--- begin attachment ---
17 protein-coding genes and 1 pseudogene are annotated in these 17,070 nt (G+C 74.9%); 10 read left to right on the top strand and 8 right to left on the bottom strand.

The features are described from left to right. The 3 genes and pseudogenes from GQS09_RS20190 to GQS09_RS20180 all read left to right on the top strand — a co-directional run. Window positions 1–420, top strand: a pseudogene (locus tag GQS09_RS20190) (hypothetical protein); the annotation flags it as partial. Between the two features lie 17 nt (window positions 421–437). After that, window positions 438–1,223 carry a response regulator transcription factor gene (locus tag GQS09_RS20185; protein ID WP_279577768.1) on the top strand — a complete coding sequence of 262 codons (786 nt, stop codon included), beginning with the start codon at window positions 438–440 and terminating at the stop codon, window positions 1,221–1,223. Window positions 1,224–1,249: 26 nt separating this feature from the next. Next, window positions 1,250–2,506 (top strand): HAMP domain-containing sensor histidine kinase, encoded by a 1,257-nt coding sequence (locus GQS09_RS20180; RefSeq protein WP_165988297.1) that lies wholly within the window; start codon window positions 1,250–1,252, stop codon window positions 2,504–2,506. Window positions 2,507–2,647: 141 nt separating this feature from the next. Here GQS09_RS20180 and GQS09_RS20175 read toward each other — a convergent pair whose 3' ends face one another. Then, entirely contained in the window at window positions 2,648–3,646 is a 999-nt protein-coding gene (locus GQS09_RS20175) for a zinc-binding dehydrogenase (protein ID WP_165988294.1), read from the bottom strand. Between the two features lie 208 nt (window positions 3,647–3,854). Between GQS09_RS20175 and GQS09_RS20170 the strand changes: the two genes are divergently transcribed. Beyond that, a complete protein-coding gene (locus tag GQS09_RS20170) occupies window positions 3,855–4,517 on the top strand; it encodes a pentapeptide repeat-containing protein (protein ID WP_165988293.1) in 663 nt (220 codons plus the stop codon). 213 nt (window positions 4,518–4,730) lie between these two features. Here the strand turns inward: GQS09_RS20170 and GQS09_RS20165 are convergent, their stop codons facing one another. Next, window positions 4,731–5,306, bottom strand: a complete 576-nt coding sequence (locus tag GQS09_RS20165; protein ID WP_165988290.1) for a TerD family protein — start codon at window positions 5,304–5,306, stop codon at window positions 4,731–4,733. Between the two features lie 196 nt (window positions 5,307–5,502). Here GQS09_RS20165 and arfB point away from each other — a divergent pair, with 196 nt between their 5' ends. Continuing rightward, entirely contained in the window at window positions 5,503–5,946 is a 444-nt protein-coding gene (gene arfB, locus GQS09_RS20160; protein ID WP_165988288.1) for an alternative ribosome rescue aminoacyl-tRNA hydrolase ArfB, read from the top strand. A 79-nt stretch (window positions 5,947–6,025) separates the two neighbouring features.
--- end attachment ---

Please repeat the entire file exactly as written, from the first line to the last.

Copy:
17 protein-coding genes and 1 pseudogene are annotated in these 17,070 nt (G+C 74.9%); 10 read left to right on the top strand and 8 right to left on the bottom strand.

The features are described from left to right. The 3 genes and pseudogenes from GQS09_RS20190 to GQS09_RS20180 all read left to right on the top strand — a co-directional run. Window positions 1–420, top strand: a pseudogene (locus tag GQS09_RS20190) (hypothetical protein); the annotation flags it as partial. Between the two features lie 17 nt (window positions 421–437). After that, window positions 438–1,223 carry a response regulator transcription factor gene (locus tag GQS09_RS20185; protein ID WP_279577768.1) on the top strand — a complete coding sequence of 262 codons (786 nt, stop codon included), beginning with the start codon at window positions 438–440 and terminating at the stop codon, window positions 1,221–1,223. Window positions 1,224–1,249: 26 nt separating this feature from the next. Next, window positions 1,250–2,506 (top strand): HAMP domain-containing sensor histidine kinase, encoded by a 1,257-nt coding sequence (locus GQS09_RS20180; RefSeq protein WP_165988297.1) that lies wholly within the window; start codon window positions 1,250–1,252, stop codon window positions 2,504–2,506. Window positions 2,507–2,647: 141 nt separating this feature from the next. Here GQS09_RS20180 and GQS09_RS20175 read toward each other — a convergent pair whose 3' ends face one another. Then, entirely contained in the window at window positions 2,648–3,646 is a 999-nt protein-coding gene (locus GQS09_RS20175) for a zinc-binding dehydrogenase (protein ID WP_165988294.1), read from the bottom strand. Between the two features lie 208 nt (window positions 3,647–3,854). Between GQS09_RS20175 and GQS09_RS20170 the strand changes: the two genes are divergently transcribed. Beyond that, a complete protein-coding gene (locus tag GQS09_RS20170) occupies window positions 3,855–4,517 on the top strand; it encodes a pentapeptide repeat-containing protein (protein ID WP_165988293.1) in 663 nt (220 codons plus the stop codon). 213 nt (window positions 4,518–4,730) lie between these two features. Here the strand turns inward: GQS09_RS20170 and GQS09_RS20165 are convergent, their stop codons facing one another. Next, window positions 4,731–5,306, bottom strand: a complete 576-nt coding sequence (locus tag GQS09_RS20165; protein ID WP_165988290.1) for a TerD family protein — start codon at window positions 5,304–5,306, stop codon at window positions 4,731–4,733. Between the two features lie 196 nt (window positions 5,307–5,502). Here GQS09_RS20165 and arfB point away from each other — a divergent pair, with 196 nt between their 5' ends. Continuing rightward, entirely contained in the window at window positions 5,503–5,946 is a 444-nt protein-coding gene (gene arfB, locus GQS09_RS20160; protein ID WP_165988288.1) for an alternative ribosome rescue aminoacyl-tRNA hydrolase ArfB, read from the top strand. A 79-nt stretch (window positions 5,947–6,025) separates the two neighbouring features.